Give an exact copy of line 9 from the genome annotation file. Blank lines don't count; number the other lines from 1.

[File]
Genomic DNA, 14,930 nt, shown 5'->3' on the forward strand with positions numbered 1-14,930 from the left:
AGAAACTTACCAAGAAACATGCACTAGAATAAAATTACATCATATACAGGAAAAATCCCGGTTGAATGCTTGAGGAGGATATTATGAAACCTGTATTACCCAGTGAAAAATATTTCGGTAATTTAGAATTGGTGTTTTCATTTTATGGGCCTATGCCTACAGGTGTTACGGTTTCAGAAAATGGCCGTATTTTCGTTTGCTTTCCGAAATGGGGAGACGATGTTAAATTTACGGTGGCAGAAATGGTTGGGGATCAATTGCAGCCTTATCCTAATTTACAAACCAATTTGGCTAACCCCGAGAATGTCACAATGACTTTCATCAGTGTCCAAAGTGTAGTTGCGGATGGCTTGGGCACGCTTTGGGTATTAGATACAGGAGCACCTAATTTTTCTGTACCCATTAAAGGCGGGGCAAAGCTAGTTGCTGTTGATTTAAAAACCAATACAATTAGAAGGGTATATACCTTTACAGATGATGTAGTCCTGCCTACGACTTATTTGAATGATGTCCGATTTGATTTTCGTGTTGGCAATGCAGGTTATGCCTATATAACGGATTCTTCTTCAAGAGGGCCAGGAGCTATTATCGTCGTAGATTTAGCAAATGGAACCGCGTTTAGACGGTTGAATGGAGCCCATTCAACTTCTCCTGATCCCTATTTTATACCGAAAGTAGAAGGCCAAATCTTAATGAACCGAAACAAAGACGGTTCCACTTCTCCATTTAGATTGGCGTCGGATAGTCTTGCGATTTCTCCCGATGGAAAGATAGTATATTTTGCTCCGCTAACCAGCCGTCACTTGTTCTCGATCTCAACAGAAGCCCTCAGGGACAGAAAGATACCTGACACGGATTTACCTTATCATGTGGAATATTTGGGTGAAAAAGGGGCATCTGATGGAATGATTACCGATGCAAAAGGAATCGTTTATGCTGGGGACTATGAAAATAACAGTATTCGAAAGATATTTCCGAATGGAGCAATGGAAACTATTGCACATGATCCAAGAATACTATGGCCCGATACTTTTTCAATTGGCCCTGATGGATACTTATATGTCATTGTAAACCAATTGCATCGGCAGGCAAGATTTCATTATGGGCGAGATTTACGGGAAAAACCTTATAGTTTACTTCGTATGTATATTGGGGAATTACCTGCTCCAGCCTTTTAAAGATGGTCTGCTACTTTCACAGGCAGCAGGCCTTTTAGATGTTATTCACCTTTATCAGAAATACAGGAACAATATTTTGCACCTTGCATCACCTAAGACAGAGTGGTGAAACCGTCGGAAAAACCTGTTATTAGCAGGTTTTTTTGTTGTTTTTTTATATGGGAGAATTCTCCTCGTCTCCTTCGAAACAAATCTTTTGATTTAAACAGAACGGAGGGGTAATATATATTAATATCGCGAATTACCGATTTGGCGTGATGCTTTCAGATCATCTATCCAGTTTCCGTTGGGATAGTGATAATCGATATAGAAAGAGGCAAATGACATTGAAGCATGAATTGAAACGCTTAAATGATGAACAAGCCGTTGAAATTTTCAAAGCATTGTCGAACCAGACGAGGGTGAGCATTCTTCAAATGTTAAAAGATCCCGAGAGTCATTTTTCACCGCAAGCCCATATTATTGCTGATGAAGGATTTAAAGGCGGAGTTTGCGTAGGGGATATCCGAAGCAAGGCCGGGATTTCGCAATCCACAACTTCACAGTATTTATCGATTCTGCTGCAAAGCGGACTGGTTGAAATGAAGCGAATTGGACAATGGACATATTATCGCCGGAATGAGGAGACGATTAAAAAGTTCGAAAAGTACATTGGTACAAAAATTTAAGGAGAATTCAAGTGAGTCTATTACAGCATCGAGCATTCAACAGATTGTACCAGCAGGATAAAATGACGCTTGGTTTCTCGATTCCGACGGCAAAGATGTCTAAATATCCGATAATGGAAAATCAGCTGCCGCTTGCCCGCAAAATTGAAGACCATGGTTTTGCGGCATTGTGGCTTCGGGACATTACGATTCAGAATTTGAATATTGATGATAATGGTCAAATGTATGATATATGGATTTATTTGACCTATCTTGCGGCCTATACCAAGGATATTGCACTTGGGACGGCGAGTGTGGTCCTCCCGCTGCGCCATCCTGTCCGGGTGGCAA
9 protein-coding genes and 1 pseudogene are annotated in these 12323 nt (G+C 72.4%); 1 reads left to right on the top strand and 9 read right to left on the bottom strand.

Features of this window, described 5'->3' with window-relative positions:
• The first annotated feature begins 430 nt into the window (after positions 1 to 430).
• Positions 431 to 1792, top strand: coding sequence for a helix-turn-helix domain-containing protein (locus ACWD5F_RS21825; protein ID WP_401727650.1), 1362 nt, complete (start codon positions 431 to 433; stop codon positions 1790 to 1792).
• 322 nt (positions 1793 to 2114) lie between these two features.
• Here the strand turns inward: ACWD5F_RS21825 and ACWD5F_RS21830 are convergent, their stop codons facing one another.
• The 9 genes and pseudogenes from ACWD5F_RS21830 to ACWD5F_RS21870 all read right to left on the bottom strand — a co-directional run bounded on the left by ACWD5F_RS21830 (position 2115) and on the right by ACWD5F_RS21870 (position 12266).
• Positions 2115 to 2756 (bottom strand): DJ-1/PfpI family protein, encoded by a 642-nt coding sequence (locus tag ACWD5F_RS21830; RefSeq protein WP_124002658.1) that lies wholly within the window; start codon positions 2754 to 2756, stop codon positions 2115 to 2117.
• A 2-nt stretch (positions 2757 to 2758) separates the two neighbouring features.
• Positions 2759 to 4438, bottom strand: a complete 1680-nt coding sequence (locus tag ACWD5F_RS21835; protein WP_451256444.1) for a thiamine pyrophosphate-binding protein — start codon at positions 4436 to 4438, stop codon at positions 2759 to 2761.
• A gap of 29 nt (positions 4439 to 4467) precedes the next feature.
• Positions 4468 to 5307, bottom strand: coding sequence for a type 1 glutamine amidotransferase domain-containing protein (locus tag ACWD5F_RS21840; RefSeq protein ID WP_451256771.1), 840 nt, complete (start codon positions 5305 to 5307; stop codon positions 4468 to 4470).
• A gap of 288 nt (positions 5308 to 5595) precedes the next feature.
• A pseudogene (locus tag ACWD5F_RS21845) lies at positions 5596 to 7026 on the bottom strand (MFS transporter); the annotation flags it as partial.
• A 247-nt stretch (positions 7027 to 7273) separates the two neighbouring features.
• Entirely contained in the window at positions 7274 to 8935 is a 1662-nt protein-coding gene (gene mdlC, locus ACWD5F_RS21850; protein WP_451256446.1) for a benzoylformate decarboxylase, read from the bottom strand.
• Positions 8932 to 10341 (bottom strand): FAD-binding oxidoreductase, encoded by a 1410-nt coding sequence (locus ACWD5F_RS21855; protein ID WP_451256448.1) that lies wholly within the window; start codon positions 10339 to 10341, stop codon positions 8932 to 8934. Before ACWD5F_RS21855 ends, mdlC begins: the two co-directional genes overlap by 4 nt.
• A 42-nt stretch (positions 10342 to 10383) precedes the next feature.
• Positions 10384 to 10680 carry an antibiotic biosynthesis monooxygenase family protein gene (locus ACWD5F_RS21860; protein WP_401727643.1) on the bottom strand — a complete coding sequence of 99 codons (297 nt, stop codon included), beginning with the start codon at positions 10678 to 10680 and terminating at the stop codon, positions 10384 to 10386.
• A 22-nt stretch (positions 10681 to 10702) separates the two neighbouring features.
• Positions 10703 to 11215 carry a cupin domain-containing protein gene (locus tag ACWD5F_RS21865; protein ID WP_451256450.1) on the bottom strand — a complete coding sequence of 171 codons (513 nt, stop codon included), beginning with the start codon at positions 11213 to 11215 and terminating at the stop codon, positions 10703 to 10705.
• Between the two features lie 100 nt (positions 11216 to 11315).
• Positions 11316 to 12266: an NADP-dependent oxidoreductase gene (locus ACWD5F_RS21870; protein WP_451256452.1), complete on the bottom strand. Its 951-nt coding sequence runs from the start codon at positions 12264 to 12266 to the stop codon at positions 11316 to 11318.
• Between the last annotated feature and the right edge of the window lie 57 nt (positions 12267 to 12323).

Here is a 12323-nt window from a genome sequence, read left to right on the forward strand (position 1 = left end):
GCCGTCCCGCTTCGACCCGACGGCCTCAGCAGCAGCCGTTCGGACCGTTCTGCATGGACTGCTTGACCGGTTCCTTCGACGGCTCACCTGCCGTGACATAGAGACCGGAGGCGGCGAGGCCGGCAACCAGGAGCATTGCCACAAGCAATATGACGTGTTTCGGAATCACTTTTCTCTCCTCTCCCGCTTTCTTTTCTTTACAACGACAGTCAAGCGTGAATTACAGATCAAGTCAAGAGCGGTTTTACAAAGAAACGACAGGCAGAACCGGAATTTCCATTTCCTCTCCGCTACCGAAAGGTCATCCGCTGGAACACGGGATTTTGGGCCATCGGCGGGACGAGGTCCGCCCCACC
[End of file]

• The 9 genes and pseudogenes from ACWD5F_RS21830 to ACWD5F_RS21870 all read right to left on the bottom strand — a co-directional run bounded on the left by ACWD5F_RS21830 (position 2115) and on the right by ACWD5F_RS21870 (position 12266).